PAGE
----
Obama’s signing of the law comes amid a growing debate – both within and outside the administration – about when and how to end the so-called “Global War on Terror” – especially its most controversial components – that Obama’s predecessor, George W Bush, initiated shortly after the al-Qaeda attacks on Manhattan’s Twin Towers and the Pentagon on Sepember 11, 2001.
A ‘never ending’ conflict
Last month, the Pentagon’s general counsel, Jeh Johnson, addressed precisely that topic in a speech to Britain’s Oxford Union, asking, “Now that the efforts by the US. military against al-Qaeda are in their 12th year, we must also ask ourselves, how will this conflict end?”
While he didn’t offer any specific answers, he indicated that a “tipping point” could be reached when Washington concluded that the group and its affiliates were rendered incapable of launching “strategic attacks” against the US
On taking office four years ago, Obama ordered an end to certain tactics, notably what the Bush administration referred to as “enhanced interrogation techniques” that rights groups called “torture”, and “extraordinary rendition” to third countries known to use torture. He has since relied to a much greater extent on drone strikes against “high-value” suspected terrorists from Afghanistan and Pakistan to Yemen and Somalia.
Some former Bush officials have raised the question whether Obama’s use of targeted killings – which Bush also used but not nearly as frequently – was morally or legally more justifiable than their use of “enhanced interrogation”. Some have even suggested that the administration has preferred killing suspects to capturing them, especially if their capture would require it to send more prisoners to Guantanamo, something Obama pledged not to do.
The administration has sought to justify that tactic – which a growing number of critics consider counter-productive at best, and illegal under international law if carried out far from the battlefield – in general terms but has shied away from spelling out the specific circumstances under which it is deployed.
Drone strikes are believed to have killed more than 1,500 people in Pakistan and more than 400 in Yemen since Obama took office, according to the London-based Bureau of Investigative Journalism, which claims that a not-insignificant proportion of the deaths have included civilians.
The administration is reportedly working to tighten rules regarding the use of drone strikes, particularly by the Central Intelligence Agency (CIA), which has enjoyed greater freedom in deciding when to attack suspects in Pakistan, Yemen, and Somalia than the U.S. military has had in Afghanistan.
Particularly controversial was the targeted killing of a US citizen and alleged al-Qaeda leader, Anwar al-Awlaki, in Yemen in 2011.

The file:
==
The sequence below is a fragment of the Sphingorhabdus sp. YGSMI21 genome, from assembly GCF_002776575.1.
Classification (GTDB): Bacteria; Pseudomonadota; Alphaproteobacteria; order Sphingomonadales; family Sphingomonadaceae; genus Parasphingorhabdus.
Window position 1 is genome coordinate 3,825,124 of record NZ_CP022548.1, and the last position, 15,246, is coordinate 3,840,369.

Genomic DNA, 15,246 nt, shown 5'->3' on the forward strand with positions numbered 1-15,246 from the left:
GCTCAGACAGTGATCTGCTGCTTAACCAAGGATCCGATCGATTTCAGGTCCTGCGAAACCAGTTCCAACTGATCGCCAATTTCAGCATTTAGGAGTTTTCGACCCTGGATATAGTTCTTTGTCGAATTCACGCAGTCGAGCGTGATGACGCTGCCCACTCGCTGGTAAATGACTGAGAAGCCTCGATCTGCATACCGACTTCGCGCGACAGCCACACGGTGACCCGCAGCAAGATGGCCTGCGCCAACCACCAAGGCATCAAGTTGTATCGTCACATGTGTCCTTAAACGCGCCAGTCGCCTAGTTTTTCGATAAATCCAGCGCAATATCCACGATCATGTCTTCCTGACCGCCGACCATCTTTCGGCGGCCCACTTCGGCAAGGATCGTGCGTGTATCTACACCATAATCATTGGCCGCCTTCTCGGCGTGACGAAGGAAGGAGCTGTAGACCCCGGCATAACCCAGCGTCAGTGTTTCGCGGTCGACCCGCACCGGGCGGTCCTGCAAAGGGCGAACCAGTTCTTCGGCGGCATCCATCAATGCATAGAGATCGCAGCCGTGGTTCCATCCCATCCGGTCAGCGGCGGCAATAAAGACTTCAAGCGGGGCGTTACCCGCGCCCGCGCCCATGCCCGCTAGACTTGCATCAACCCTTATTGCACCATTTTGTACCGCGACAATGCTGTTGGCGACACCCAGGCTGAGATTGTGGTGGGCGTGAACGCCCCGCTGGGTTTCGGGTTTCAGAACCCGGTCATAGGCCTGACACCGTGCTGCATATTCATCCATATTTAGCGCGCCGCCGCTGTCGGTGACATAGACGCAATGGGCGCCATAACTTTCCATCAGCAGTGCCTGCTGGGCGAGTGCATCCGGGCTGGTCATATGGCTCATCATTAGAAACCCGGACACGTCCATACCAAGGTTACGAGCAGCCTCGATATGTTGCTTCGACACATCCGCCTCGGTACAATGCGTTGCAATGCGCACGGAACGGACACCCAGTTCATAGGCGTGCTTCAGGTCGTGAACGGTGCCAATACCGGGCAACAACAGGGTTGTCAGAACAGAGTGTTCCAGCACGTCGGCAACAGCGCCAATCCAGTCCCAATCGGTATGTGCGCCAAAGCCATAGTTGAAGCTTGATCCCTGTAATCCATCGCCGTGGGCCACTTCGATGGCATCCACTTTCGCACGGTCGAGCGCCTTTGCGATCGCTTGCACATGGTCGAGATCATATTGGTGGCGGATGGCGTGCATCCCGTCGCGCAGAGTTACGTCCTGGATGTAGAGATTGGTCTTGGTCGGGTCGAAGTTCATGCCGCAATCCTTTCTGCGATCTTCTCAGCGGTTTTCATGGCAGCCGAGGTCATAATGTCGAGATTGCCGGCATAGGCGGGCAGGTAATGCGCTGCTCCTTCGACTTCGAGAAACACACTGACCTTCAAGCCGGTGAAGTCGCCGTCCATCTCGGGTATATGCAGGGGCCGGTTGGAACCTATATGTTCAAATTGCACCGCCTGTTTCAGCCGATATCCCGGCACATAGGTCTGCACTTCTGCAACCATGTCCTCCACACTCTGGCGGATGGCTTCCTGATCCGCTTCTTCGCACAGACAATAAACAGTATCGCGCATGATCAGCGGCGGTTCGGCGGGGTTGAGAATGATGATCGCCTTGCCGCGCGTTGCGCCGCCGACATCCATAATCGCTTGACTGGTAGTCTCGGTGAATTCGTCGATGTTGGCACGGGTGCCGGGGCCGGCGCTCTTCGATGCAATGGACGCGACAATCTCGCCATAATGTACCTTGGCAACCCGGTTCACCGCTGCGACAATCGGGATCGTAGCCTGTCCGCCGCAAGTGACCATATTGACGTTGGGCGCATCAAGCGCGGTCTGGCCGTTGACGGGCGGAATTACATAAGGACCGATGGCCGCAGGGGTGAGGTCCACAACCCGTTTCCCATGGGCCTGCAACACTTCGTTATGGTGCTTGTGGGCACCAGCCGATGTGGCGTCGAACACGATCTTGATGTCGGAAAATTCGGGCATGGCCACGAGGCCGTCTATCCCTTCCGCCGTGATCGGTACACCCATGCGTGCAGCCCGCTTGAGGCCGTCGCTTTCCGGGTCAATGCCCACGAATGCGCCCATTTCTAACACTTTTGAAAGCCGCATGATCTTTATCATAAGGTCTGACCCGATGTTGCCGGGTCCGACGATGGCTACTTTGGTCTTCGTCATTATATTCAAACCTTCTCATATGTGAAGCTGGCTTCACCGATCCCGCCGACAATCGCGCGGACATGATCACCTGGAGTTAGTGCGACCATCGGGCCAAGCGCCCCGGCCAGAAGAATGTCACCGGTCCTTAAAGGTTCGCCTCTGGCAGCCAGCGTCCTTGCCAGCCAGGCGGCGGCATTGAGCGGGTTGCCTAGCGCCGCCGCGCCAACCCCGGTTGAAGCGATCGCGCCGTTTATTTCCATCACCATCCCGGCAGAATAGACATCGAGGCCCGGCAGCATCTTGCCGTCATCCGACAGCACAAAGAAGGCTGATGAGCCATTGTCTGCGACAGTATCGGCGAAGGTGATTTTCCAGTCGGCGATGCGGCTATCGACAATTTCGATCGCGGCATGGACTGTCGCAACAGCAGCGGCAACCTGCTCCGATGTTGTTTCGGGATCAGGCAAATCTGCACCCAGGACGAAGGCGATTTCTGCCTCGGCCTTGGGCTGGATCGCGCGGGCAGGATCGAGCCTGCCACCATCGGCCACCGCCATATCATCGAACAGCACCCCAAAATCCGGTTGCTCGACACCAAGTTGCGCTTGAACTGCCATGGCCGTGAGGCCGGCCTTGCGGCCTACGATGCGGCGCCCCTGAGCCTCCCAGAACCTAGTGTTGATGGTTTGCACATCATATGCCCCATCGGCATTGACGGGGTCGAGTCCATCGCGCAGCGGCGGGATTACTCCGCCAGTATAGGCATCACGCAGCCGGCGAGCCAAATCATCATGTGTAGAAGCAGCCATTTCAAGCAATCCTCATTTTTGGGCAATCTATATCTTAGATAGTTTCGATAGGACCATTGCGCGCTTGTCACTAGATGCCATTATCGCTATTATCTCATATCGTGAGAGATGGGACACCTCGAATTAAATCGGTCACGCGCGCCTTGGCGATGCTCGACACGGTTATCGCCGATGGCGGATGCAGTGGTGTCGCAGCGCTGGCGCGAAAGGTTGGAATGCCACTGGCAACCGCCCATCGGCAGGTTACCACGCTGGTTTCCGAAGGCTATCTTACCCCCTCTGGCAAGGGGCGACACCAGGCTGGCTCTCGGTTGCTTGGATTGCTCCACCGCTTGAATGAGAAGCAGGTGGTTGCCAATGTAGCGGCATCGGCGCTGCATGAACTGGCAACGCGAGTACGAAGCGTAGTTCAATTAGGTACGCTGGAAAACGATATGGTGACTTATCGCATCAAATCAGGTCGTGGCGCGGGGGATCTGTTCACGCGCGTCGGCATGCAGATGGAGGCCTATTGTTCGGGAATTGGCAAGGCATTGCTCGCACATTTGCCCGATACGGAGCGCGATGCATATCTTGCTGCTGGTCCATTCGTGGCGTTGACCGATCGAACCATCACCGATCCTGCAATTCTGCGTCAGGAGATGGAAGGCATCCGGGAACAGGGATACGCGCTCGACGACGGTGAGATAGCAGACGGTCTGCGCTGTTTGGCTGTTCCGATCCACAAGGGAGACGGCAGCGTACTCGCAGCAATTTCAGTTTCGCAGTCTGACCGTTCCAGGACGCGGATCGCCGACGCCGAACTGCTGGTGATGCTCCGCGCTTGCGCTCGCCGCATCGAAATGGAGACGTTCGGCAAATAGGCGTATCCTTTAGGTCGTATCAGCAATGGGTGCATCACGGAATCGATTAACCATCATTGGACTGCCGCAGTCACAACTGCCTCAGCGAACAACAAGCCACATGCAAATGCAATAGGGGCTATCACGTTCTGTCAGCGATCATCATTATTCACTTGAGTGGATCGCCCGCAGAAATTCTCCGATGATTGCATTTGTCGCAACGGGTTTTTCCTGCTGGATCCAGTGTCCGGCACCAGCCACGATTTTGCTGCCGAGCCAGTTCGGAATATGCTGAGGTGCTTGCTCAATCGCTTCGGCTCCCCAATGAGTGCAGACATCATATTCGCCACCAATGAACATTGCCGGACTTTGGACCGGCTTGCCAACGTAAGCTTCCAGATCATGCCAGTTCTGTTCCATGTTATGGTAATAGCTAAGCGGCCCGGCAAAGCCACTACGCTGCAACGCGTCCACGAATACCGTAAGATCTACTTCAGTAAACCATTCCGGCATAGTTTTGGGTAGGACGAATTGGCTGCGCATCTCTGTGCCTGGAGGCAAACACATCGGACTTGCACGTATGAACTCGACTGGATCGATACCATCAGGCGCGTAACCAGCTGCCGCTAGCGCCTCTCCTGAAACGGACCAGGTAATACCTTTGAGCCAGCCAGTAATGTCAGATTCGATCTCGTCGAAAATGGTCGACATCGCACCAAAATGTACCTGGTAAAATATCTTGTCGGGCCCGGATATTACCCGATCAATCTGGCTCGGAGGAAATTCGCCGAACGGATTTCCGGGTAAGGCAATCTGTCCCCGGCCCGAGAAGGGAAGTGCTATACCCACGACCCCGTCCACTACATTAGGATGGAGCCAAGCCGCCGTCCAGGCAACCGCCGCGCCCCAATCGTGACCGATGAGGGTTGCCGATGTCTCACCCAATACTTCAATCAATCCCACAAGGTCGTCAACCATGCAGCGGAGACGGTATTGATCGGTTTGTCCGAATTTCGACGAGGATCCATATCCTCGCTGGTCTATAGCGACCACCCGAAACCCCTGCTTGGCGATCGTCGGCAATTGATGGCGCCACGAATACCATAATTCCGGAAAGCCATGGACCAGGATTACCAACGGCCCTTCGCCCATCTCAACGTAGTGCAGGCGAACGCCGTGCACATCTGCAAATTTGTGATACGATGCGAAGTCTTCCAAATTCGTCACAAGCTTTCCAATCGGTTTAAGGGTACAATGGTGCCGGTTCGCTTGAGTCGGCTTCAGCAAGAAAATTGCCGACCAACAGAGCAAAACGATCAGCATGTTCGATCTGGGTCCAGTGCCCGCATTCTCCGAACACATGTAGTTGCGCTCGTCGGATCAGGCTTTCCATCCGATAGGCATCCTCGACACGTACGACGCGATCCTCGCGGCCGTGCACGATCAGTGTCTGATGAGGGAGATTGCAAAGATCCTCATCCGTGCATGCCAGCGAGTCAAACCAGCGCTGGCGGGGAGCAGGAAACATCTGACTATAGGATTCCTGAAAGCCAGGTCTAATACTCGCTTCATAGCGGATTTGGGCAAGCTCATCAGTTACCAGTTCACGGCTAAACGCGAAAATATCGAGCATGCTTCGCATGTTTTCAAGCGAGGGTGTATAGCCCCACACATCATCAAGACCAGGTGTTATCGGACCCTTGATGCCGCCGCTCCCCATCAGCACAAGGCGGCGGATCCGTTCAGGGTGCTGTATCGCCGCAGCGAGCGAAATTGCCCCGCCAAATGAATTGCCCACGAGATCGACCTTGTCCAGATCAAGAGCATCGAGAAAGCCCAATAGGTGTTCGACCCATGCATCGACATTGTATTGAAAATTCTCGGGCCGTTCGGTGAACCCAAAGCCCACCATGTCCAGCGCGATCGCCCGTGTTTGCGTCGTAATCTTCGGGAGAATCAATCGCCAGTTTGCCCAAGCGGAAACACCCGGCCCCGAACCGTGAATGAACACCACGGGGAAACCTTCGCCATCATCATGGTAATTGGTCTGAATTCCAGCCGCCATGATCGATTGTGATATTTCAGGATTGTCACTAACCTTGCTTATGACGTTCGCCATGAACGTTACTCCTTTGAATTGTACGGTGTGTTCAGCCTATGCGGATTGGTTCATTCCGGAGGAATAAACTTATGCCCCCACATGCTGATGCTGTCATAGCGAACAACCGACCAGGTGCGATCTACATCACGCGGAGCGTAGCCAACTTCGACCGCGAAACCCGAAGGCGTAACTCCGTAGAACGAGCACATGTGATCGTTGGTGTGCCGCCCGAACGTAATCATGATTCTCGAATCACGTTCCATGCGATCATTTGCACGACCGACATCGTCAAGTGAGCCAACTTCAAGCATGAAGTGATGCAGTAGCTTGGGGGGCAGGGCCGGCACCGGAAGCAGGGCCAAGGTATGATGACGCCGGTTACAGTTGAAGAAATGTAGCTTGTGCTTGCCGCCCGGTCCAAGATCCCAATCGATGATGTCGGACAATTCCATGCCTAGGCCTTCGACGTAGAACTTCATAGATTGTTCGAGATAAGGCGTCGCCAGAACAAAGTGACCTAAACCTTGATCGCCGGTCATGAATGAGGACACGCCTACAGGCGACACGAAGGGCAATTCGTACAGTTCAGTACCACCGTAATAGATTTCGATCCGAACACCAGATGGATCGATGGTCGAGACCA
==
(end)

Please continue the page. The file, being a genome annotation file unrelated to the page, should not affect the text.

A federal judge in New York ruled Wednesday that she could not require the Justice Department to disclose an internal memorandum that provided the legal justification for that attack, but noted that such actions appeared on their face" to be “incompatible with our Constitution and laws”.
The ACLU, which brought the lawsuit under the Freedom of Information Act, denounced the ruling, insisting that “the public has a right to know more about the circumstances in which the government believes it can lawfully kill people, including US citizens, who are from any battlefield and have never been charged with a crime.”
Where the detainees will end up?
On the very first day of his presidency four years ago, Obama issued an executive order directing the closing of Guantanamo Bay, which he called a “sad chapter in American history”, within one year.
At the time, he ordered a review of the cases of the approximately 250 detainees who were still there – down from a high of around 800 shortly after it opened in January 2002 – to determine whether they could be prosecuted in civilian courts on US soil or released.
In 2010, an administration task force recommended repatriating 126 detainees to their homelands or a third country, prosecuting 36 others in federal court or before military commissions (which have nonetheless been harshly criticised by human-rights groups for lack of due-process guarantees), and holding 48 others indefinitely pending the end of hostilities.
Some were indeed repatriated; 166 detainees remain at Guantanamo today.
But the administration’s plan encountered heavy resistance in Congress, particularly from lawmakers who strongly opposed the transfer of any suspected terrorists to detention facilities or prisons in their jurisdictions or their trial before civilian courts.
By 2011, Congress attached amendments to critical defence bills restricting Obama’s ability to repatriate detainees and banning their transfer to the US mainland for any purpose, despite the fact that the yearly cost of holding a prisoner in a maximum-security US-based facility would be a fraction of the estimated $800,000 it costs to hold a detainee at Guantanamo.
Obama has taken the position that these restrictions encroach on his powers as commander-in-chief, but his signing of this most recent NDAA marks the second time that he has backed down from a veto threat.